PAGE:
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“Fever, rash, joint pain, and conjunctivitis (red eyes). The illness is usually mild, with symptoms lasting from several days to a week.” This is the description that the US Centers for Disease Control and Prevention gives to the Zika virus. It is a broad and seemingly innocuous description of a virus that currently has media and governments panicking throughout the Americas. Welcome to the world of globalisation where a sneeze snowballs into a full on virus, and travel, economics, governmental powers, and medicine all collide to create the perfect storm. The Zika virus has governments throughout the Latin American region, including Brazil, Colombia, Ecuador and Jamaica, suggesting that their citizens hold off getting pregnant for several months, while the government of El Salvador has suggested that women wait until the year 2018 to get pregnant. What effects will the Zika virus have on birthrates, and by extension, sales of nappies/diapers/pants in Latin America? While there is no straight forward answer to this question, we can look at the issues surrounding the current situation in Latin American markets in order to better understand what the possible outcomes are.
According to Euromonitor International’s population forecasts, the birth rate in Latin America is expected to decline at a CAGR of -1.4% over the 2015-2020 forecast period. This downtrend in the birthrate can be attributed to a number of reasons including, more available information about family planning, the increasing acceptance and usage of contraceptives, and economic downtrends that play a part in people holding off on starting their families.
Many have speculated that this downward trend in population growth will only be exacerbated by the fact that the Zika virus has been linked to microcephaly, a condition that occurs in newborns where the brain is not fully formed and therefore the head is smaller than what is considered normal. It is important to state that there is no absolute scientific consensus that there is a correlation between microcephaly and the Zika virus. However, the New England Journal of Medicine published a study on February 10th, which made the case for a stronger link between Zika and microcephaly.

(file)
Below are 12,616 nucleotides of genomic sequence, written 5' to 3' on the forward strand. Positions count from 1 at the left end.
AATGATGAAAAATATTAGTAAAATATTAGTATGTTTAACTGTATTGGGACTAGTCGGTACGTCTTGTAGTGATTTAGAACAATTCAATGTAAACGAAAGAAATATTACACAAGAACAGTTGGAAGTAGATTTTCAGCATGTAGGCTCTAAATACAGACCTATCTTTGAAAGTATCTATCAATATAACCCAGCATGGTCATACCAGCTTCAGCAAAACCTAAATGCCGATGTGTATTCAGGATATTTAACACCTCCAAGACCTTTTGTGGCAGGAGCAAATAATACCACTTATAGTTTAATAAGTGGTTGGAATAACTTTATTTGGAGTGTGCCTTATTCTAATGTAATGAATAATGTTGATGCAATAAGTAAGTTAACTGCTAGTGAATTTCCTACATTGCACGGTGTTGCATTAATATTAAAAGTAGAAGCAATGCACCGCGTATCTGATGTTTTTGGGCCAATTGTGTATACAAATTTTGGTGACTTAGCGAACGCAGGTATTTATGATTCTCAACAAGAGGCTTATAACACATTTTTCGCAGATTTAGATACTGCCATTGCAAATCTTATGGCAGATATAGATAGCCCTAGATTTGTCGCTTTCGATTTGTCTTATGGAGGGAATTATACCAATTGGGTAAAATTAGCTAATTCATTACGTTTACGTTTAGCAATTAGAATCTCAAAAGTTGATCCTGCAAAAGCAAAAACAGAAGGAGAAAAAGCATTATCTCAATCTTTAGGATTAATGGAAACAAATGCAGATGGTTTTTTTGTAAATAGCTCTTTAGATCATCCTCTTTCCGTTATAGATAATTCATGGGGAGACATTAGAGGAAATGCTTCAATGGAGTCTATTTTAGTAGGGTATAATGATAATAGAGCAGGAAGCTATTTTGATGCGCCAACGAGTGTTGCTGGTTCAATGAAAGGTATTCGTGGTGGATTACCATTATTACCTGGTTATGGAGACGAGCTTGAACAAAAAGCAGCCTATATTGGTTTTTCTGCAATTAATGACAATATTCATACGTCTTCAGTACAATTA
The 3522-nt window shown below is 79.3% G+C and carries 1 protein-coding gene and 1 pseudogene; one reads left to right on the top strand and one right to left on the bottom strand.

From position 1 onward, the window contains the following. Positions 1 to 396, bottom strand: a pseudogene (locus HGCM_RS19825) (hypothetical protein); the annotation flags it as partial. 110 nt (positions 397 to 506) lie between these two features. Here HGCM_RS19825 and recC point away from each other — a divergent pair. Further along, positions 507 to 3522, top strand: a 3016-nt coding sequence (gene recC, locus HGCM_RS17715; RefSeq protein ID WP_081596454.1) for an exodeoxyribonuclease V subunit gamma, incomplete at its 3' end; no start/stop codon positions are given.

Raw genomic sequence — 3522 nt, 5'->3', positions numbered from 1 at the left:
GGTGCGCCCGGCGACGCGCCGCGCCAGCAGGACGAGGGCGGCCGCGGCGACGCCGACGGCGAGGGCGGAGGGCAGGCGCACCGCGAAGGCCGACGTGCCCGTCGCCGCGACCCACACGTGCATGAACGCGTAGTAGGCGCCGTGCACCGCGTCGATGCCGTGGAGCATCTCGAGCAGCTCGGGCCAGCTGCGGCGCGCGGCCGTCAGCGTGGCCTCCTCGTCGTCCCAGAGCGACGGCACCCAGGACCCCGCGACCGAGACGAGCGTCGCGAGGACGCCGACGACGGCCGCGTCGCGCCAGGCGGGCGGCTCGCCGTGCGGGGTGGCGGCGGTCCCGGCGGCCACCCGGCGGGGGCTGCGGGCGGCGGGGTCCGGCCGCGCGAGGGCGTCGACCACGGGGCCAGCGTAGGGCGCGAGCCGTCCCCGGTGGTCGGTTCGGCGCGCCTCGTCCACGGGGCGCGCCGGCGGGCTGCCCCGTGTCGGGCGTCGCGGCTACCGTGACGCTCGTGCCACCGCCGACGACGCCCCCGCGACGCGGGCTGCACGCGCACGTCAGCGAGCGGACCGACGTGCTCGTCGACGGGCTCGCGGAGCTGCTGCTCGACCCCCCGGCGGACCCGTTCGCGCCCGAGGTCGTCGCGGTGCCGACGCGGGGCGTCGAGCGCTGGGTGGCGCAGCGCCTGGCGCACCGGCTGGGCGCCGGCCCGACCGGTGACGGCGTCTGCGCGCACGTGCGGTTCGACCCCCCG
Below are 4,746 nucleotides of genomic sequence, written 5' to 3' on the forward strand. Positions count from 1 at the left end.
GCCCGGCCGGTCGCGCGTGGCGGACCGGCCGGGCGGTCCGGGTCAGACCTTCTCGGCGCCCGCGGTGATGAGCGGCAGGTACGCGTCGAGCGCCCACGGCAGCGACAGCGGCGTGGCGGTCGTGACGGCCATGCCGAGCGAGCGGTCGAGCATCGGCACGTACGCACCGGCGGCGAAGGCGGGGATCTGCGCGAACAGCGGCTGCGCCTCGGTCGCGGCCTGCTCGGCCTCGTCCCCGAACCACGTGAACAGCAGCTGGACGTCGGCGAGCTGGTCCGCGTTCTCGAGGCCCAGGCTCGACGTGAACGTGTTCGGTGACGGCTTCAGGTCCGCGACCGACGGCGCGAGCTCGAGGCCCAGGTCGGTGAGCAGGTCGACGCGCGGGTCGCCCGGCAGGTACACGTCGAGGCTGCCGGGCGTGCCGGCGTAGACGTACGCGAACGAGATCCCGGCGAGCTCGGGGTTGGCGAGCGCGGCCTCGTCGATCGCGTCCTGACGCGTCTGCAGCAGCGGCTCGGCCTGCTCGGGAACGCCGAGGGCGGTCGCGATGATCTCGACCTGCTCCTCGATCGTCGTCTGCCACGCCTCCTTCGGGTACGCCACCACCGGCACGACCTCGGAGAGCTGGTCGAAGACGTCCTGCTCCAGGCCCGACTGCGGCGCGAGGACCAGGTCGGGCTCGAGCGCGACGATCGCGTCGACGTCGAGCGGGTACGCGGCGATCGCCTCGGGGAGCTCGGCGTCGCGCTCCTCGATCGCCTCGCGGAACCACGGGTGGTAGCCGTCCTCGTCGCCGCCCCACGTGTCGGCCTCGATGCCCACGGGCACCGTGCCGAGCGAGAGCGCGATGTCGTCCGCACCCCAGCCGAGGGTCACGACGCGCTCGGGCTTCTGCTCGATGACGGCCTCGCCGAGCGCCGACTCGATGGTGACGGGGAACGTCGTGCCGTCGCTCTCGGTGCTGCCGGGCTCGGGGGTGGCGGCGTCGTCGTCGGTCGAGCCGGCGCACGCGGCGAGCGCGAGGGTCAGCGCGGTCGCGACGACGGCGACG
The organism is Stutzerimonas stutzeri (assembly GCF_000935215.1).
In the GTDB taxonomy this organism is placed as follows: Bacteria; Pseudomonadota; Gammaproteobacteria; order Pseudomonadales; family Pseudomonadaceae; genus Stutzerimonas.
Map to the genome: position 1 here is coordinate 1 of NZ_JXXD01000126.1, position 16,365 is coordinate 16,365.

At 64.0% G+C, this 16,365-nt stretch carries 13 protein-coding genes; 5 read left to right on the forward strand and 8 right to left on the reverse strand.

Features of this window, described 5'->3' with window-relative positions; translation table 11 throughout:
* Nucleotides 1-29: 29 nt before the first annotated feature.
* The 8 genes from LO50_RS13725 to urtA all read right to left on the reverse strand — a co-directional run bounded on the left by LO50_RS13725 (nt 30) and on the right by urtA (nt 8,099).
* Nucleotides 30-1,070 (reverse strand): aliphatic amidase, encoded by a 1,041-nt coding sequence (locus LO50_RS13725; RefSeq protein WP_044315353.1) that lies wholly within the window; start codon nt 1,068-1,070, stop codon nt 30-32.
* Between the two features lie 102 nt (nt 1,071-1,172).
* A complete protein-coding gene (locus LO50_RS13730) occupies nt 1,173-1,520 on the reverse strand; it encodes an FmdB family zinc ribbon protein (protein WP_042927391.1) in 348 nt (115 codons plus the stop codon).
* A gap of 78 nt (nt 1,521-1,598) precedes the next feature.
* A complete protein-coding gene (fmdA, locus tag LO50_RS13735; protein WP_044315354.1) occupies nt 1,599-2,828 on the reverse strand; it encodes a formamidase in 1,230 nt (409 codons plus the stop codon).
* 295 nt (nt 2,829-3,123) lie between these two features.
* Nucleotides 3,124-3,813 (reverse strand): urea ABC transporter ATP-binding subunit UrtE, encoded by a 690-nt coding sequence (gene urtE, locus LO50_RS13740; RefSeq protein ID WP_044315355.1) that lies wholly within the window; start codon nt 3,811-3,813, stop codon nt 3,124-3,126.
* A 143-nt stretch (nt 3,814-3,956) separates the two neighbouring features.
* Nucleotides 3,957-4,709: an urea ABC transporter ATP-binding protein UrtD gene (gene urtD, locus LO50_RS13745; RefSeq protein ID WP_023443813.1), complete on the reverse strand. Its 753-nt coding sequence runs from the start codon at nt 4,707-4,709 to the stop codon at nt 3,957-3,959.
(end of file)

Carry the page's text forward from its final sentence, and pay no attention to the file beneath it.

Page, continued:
Note: The birth rate is the annual number of live births per 1,000 population
What are the consequences if women choose to postpone birth in Latin America? The fact of the matter is that the birth rates have been falling across the board and growth rates for nappies/diapers/pants are forecasted to be much slower over the next five years. For example, Brazil, ground zero for the Zika virus in the Western Hemisphere, is forecasted to see birth rates continue to fall at a CAGR of -1.4% over the 2015-2020 period, while volume sales of nappies/diapers/pants will increase at a CAGR of 2% over the same period. This is a far cry from the 6% volume CAGR recorded over the 2010-2015 review period. Education on family planning, the increasing availability of contraceptives, and the uncertain economic situation within Brazil, all play a part in this environment of falling birth rates and slower nappies/diapers/pants volume growth throughout the country.